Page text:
“Until now, Narendra-bhai (Modi) was focusing on power, energy and businesses. He will soon look into design. And then we will be the best Indian state in design also.”
The most elegant answer comes from Umang Hutheesing. I meet Hutheesing at his sprawling mansion in typical 21st century fashion. A mutual friend e-introduces us and when I land in Ahmedabad, Hutheesing invites me to dinner, along with several other design students from NID and CEPT.
We drink vodka; walk through his baroquean collection of Chola bronzes, antique framed shamianas, Meissen porcelein and Dutch pottery. His parents collect royal costumes, which were recently exhibited in Paris under the auspices of the Pierre Berger-Yves St. Laurent Foundation. After a vegetarian thali dinner on kansa plates made of five metals, I finally ask Hutheesing the question that’s been bugging me: why isn’t Ahmedabad the seat of Indian design, given the talent that exists in its environs?
“Let me quote a couplet, written by historian James Douglas,” he replies without missing a beat. “The bud was here. The blossom and fruit to be in Agra. Everything has a beginning: Greece before Rome, Damacus before Cairo, Agra follows Ahmedabad.”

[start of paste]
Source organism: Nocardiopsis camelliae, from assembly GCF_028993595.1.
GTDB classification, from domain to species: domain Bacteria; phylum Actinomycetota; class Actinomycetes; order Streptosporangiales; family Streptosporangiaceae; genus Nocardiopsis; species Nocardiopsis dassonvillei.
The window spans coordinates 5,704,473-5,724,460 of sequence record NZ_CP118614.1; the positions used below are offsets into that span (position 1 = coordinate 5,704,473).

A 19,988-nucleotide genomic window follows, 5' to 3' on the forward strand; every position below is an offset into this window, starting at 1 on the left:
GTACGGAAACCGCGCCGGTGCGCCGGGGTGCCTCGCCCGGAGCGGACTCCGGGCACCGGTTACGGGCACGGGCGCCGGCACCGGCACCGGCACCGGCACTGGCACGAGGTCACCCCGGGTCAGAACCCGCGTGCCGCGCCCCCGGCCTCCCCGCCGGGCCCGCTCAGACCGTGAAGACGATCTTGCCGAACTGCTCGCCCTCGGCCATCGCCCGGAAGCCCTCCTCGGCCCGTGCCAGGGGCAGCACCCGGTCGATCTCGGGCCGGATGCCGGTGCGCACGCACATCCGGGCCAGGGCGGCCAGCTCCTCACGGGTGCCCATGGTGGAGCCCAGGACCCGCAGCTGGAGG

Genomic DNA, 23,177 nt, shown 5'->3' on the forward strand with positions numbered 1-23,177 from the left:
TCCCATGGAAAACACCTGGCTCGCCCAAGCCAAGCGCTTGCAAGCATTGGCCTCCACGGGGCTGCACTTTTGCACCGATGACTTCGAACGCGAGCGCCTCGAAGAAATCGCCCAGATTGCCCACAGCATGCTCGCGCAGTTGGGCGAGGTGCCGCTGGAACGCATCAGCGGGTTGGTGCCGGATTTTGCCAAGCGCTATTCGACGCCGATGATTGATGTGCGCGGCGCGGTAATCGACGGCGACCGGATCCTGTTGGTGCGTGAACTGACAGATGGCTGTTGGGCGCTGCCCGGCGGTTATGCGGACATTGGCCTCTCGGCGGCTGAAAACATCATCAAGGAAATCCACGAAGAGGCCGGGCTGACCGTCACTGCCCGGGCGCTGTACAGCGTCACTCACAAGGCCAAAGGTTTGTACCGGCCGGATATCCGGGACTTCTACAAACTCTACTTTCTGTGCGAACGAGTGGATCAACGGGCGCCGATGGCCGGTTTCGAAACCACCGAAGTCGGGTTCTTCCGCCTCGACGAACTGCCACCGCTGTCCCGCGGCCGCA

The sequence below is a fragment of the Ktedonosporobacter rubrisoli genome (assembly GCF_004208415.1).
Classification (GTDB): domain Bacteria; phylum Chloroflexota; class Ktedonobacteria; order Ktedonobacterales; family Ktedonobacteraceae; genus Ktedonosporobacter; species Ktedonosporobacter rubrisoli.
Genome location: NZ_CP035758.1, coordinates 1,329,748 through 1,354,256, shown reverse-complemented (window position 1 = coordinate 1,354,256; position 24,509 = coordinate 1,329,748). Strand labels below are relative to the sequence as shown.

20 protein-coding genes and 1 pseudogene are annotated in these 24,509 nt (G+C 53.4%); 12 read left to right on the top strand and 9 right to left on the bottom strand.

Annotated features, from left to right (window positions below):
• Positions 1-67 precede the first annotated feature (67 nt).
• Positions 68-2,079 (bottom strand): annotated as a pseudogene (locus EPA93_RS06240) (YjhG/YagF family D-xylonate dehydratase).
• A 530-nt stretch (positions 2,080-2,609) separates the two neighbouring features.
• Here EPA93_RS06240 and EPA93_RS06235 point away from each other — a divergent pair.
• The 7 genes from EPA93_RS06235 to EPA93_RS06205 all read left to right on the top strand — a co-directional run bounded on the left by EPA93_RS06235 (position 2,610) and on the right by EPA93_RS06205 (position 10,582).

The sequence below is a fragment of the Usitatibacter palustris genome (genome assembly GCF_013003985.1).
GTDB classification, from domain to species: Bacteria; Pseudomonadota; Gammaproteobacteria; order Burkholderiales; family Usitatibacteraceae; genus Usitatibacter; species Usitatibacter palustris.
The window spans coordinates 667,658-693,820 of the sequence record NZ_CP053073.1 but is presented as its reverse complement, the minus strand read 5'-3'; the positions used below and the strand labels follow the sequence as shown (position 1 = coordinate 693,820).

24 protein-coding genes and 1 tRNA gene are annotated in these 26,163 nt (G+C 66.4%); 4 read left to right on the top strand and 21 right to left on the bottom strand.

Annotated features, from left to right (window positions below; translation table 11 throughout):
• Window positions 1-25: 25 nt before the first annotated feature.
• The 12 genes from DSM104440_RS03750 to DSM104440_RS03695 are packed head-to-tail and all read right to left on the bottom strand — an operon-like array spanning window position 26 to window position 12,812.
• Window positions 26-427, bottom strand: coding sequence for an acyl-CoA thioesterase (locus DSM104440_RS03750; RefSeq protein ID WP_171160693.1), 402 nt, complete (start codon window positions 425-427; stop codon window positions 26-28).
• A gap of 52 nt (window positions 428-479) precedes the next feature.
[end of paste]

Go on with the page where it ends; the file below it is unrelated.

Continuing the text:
I smile. He smiles. Wah, wah! Apparently, Shah Jahan and Mumtaz Mahal stayed in Ahmedabad during their younger years, when he was Governor of Gujarat for his father, Jehangir, who incidentally met Noor Jehan in Ahmedabad. According to Hutheesing, the then Prince Khurram wandered around Shahibag (named after him) and drank in Ahmedabad’s architecture, already 200 years old. The flickering moonlight falling on marble and alabaster; the craft and workmanship of the local artisans; the rhythm and harmony of their creations; their deft touch and cunning cover-ups. Khurram studied it all. “It was here that the master builder imbibed his artistic excellence which was to blossom in Agra,” says Hutheesing.